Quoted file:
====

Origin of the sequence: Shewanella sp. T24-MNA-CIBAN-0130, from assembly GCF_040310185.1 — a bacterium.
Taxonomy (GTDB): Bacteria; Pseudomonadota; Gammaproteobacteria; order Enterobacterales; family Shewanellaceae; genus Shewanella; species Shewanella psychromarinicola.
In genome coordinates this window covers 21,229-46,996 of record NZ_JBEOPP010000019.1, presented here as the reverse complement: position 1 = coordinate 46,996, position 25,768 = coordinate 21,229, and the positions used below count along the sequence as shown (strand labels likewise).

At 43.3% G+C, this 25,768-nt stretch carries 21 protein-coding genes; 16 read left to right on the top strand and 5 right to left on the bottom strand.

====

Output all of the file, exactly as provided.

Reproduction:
Origin of the sequence: Shewanella sp. T24-MNA-CIBAN-0130, from assembly GCF_040310185.1 — a bacterium.
Taxonomy (GTDB): Bacteria; Pseudomonadota; Gammaproteobacteria; order Enterobacterales; family Shewanellaceae; genus Shewanella; species Shewanella psychromarinicola.
In genome coordinates this window covers 21,229-46,996 of record NZ_JBEOPP010000019.1, presented here as the reverse complement: position 1 = coordinate 46,996, position 25,768 = coordinate 21,229, and the positions used below count along the sequence as shown (strand labels likewise).

At 43.3% G+C, this 25,768-nt stretch carries 21 protein-coding genes; 16 read left to right on the top strand and 5 right to left on the bottom strand.